RIchard Wagner’s “Flying Dutchman” with its relatively small cast and minimal set requirements has been a popular choice of opera managements as the vehicle for observing the 200th anniversary of the German composer’s birth-year.
San Francisco Opera unveiled a new production of Wagner’s “Flying Dutchman” that incorporates multicolored projected visual images of the ocean, ghost world and cosmos.
[Below: Greer Grimsley as the Dutchman; edited image, based on a Cory Weaver photograph, courtesy of the San Francisco Opera.]
A Solid Cast
Each of its four principal roles was sung by internationally ranked opera singers, led by American dramatic baritone Greer Grimsley, as the mythic Dutchman, condemned to sail the Seven Seas until a woman sacrifices her life for him.
The Dutchman’s salvation is effected by the suicide of Senta (sung by American dramatic soprano Lise Lindstrom), daughter of the Norwegian ship’s captain Daland (sung by Icelandic basso Kristinn Sigmundsson.)
[Below: Lise Lindstrom as Senta; edited image, based on a Cory Weaver photograph, courtesy of the San Francisco Opera.]
Although this was Lindstrom’s San Francisco Opera debut, Grimsley and Lindstrom have appeared together in California recently [see Lindstrom, Grimsley, Glassman Gleam in Sensuous, Searing San Diego Opera “Salome” – January 28, 2012].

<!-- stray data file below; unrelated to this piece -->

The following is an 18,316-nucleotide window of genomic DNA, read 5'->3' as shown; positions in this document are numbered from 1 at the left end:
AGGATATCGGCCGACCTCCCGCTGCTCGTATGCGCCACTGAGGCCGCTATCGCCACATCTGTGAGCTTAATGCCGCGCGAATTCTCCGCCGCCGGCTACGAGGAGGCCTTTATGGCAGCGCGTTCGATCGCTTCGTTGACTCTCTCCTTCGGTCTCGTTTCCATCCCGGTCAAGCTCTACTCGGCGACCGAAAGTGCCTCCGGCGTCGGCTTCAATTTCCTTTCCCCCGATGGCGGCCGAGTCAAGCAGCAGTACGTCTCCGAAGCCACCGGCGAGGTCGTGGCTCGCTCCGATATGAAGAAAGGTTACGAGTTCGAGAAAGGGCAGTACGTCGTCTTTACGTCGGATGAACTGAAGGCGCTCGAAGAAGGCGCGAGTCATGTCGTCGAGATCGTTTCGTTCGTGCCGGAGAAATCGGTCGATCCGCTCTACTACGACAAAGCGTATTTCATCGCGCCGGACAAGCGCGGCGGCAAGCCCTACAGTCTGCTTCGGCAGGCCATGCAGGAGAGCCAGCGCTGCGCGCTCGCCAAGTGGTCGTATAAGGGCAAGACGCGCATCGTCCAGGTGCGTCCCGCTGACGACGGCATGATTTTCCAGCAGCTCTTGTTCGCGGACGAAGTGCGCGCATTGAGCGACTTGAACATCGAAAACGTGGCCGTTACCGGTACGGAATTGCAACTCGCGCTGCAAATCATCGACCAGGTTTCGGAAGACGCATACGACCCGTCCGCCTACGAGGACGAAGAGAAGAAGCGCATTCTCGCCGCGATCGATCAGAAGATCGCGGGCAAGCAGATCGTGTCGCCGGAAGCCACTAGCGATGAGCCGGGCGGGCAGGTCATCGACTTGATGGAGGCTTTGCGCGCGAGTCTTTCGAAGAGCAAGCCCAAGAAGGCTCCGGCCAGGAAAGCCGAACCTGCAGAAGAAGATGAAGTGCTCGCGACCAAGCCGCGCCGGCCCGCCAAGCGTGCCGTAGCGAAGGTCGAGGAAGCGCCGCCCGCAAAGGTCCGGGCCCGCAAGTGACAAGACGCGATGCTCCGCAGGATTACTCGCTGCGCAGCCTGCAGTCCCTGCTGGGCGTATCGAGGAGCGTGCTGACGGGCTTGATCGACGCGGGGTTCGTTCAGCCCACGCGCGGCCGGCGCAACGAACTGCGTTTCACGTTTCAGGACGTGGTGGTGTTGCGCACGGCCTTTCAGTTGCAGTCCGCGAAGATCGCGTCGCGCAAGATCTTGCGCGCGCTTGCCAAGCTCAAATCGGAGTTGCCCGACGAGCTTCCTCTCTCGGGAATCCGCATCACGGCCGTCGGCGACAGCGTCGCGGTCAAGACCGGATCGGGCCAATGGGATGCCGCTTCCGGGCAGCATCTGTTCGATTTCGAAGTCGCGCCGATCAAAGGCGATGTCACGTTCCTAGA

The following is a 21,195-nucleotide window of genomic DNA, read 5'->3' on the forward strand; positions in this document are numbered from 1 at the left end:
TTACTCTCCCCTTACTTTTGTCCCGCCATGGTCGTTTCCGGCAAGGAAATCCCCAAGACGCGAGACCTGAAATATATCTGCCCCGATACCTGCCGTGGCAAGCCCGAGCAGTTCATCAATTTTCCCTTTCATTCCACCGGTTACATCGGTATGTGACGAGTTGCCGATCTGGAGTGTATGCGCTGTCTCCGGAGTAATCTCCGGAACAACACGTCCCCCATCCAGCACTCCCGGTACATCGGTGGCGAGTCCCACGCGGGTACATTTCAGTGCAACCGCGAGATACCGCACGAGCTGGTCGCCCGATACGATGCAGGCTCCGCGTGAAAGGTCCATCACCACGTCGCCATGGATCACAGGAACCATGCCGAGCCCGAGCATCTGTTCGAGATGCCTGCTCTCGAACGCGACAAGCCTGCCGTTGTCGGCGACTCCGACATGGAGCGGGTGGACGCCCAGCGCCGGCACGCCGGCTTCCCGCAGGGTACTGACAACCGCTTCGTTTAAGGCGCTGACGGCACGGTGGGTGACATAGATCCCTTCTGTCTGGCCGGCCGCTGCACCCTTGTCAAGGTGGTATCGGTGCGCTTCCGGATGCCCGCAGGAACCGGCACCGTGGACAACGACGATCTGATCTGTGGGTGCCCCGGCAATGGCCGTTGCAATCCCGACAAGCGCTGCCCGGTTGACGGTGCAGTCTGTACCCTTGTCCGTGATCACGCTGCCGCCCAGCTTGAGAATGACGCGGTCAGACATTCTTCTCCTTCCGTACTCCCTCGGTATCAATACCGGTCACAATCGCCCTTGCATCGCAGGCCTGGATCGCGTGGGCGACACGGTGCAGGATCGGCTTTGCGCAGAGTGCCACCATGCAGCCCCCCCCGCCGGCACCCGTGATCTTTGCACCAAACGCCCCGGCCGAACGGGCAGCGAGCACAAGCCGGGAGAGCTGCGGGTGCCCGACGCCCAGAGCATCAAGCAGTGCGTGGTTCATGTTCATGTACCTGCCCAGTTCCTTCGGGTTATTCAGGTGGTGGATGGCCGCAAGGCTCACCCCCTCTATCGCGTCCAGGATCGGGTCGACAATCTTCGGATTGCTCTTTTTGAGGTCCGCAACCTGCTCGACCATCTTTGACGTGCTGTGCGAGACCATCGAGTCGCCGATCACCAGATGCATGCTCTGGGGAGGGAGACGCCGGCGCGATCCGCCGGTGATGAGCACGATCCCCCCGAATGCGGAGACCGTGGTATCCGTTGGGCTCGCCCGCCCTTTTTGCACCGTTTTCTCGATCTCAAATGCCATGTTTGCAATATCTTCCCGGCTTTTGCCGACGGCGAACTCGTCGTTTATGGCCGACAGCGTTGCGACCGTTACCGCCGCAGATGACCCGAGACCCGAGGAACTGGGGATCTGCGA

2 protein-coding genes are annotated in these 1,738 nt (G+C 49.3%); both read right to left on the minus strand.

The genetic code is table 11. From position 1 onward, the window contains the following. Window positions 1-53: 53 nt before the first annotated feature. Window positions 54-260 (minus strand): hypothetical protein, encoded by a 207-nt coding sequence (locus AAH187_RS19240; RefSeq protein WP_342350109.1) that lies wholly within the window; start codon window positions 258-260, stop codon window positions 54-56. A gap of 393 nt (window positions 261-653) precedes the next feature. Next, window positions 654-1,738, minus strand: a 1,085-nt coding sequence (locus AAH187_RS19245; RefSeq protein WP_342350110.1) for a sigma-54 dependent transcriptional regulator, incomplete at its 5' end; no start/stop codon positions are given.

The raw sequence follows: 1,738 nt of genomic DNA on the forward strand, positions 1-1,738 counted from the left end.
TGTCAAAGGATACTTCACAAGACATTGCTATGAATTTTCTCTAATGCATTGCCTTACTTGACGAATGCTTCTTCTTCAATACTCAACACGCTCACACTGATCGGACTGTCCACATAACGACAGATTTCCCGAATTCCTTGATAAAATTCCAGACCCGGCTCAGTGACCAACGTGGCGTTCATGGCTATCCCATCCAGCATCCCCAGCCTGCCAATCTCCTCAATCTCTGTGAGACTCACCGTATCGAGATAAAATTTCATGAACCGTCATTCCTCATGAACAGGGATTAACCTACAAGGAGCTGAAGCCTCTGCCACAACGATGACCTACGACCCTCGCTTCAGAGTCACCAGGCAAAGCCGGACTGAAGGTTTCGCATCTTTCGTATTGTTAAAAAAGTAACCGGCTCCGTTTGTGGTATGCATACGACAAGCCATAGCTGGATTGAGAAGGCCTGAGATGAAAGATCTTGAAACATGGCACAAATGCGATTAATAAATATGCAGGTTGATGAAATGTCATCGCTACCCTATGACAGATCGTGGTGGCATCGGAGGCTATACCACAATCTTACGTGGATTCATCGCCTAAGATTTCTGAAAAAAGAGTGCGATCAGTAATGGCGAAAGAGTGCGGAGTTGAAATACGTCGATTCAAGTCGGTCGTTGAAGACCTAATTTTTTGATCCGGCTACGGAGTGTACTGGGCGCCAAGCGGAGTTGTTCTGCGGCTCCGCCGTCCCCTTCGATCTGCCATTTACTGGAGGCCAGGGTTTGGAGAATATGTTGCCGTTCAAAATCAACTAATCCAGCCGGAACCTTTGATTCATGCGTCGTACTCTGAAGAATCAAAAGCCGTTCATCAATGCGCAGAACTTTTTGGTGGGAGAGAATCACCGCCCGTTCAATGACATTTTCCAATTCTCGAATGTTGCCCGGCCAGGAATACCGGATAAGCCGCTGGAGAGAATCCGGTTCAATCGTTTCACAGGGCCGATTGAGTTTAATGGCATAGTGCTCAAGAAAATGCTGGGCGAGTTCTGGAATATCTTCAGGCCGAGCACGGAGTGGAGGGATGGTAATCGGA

Each artist brought their requisite gifts – Grimsley’s sturdy, focused baritone that is so impressive in Wagner’s heldenbariton roles, Lindstrom’s gleaming high notes for Senta’s emotion-packed arias.
[ Below Daland (Kristinn Sigmundsson, center front) stands with his crew; edited image, based on a Cory Weaver photograph, courtesy of the San Francisco Opera.]
Sigmundsson, sounding in the best voice of any of his recent San Francisco assignments, was an impressive Daland.
British heldentenor Ian Storey sang Erik with the passion and angst one expects of this soul troubled by the incomprehensible behavior of her whom he regards as his true love.